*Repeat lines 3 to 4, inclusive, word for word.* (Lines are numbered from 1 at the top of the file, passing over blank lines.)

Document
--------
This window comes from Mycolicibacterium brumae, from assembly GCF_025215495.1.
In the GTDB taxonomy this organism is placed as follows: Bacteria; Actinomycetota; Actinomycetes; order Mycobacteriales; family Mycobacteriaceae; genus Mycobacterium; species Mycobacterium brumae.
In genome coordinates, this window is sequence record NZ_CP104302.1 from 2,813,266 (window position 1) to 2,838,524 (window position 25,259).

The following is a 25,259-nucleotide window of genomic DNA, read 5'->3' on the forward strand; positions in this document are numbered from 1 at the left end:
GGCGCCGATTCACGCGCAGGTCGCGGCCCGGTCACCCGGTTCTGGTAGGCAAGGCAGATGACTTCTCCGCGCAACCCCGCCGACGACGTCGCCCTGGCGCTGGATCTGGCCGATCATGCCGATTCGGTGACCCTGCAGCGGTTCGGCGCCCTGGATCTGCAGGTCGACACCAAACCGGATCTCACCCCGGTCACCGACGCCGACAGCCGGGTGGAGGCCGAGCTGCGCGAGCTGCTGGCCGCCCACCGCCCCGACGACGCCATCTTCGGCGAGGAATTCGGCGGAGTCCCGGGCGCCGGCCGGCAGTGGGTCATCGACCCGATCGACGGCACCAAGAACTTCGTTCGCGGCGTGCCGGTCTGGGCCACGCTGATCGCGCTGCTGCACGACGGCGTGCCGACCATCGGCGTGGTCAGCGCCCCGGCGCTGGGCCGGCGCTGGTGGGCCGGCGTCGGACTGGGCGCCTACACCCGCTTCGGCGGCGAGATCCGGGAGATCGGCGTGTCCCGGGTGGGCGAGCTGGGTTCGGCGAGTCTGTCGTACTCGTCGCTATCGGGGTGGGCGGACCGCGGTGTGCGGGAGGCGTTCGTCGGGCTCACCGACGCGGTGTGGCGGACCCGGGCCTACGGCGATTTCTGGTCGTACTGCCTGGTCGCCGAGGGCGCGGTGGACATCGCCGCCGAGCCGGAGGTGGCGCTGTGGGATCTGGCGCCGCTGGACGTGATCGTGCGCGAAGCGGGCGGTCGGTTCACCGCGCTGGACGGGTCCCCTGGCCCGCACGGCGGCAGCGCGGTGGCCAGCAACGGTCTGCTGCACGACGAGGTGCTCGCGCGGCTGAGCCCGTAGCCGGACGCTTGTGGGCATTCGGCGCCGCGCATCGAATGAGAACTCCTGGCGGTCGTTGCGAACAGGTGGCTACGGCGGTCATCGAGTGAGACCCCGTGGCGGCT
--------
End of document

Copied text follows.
In genome coordinates, this window is sequence record NZ_CP104302.1 from 2,813,266 (window position 1) to 2,838,524 (window position 25,259).

The following is a 25,259-nucleotide window of genomic DNA, read 5'->3' on the forward strand; positions in this document are numbered from 1 at the left end: